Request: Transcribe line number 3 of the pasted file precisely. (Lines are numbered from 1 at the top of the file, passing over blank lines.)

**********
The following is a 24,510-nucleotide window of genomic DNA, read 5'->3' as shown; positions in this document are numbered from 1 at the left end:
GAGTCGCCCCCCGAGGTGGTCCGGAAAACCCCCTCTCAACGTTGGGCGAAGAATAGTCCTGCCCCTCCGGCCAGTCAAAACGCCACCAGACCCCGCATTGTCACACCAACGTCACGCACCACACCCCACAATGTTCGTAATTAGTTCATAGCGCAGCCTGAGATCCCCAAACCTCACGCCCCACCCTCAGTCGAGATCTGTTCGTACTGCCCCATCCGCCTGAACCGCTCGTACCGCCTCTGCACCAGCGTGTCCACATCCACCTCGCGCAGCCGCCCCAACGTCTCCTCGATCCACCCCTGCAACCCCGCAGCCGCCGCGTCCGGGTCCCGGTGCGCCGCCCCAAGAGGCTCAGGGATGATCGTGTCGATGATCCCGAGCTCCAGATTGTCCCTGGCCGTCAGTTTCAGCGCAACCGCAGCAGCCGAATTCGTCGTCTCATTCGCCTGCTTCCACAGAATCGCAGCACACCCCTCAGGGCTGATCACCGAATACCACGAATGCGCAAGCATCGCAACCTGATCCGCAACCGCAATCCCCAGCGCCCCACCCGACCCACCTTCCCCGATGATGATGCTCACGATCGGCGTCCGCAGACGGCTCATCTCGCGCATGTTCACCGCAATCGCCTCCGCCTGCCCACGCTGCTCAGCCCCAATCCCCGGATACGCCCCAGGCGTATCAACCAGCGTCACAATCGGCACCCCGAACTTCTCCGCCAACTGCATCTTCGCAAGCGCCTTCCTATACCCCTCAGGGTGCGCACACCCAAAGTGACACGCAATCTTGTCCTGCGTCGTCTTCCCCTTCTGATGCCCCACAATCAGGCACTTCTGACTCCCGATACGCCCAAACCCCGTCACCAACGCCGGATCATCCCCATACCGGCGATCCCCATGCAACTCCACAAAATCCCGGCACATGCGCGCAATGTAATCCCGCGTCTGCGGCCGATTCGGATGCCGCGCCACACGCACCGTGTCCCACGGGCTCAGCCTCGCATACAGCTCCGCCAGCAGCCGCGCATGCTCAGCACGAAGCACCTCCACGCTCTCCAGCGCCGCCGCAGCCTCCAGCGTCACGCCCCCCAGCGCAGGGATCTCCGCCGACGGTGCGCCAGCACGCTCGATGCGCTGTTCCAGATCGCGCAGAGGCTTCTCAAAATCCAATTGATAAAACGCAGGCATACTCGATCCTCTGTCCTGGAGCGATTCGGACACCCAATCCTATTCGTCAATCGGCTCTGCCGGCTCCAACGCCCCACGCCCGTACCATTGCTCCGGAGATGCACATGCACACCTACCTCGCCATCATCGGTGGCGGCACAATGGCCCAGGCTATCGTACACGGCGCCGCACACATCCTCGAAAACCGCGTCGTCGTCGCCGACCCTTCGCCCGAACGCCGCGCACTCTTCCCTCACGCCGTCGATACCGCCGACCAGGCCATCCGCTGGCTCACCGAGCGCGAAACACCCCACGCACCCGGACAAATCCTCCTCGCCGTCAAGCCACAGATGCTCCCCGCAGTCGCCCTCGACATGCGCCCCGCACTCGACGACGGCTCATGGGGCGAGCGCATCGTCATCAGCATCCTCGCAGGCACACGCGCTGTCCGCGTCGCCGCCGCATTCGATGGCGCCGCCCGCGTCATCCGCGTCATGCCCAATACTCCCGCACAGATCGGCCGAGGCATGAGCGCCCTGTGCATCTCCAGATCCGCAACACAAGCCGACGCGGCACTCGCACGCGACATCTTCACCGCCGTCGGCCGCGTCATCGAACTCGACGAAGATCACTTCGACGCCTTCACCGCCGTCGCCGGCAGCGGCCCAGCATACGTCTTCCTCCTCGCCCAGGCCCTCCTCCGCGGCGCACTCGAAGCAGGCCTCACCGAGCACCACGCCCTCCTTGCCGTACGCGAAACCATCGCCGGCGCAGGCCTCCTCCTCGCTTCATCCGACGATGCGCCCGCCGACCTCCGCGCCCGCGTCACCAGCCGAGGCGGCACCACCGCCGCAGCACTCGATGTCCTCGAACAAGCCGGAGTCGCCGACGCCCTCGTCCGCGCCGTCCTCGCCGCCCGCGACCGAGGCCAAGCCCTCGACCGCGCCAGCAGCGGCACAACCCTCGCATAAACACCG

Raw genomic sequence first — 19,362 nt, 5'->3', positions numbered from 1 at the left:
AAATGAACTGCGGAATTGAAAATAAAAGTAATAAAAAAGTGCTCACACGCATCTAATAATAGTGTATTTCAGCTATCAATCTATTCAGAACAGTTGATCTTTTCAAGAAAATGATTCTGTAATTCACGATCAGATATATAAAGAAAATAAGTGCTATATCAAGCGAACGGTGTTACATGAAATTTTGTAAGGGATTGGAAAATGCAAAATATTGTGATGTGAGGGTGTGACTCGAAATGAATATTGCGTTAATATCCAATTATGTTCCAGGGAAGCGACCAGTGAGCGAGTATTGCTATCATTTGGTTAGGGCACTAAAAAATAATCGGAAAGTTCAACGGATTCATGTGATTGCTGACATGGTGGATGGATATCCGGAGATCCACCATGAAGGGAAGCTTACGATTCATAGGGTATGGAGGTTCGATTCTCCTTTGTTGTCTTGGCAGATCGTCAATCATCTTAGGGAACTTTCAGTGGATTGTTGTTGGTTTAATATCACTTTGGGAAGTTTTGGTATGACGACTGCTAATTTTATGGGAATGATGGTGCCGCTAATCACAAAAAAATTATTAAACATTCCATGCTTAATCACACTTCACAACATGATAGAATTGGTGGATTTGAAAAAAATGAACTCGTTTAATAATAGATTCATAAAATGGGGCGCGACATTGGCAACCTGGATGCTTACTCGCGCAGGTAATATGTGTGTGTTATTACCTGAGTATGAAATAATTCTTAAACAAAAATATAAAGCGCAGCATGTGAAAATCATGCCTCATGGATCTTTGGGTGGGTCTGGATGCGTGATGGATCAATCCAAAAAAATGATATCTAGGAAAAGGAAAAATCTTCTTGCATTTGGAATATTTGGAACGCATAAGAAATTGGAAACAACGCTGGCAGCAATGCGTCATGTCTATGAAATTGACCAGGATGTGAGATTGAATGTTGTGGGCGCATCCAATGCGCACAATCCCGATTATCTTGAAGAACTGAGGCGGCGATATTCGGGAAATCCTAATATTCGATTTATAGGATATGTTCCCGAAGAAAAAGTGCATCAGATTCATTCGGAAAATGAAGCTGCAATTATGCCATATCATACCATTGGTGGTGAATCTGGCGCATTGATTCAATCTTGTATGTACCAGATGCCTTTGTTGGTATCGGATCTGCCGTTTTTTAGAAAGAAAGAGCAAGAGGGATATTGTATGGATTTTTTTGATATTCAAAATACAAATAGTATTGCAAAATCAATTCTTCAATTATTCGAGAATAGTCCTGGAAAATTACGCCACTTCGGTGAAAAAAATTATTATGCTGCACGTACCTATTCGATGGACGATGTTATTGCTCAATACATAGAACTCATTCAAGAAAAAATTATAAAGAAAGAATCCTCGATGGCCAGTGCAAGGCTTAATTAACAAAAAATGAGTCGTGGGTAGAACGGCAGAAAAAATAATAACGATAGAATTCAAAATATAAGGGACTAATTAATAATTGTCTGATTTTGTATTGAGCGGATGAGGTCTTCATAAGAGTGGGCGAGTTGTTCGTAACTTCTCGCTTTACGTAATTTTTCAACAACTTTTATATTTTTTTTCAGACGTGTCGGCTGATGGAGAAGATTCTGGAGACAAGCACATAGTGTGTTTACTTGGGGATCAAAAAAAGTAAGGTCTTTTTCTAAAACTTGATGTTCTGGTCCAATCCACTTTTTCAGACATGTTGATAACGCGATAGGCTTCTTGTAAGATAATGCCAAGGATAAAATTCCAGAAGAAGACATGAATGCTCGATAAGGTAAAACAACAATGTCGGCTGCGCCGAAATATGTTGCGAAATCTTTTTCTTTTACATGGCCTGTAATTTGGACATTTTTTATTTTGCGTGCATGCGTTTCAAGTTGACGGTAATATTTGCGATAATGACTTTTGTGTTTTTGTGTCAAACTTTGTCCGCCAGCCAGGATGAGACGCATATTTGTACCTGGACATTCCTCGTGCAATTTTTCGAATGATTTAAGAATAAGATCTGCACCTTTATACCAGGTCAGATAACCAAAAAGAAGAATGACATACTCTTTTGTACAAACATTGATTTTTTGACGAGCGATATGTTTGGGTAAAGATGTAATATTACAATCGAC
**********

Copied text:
Raw genomic sequence first — 19,362 nt, 5'->3', positions numbered from 1 at the left: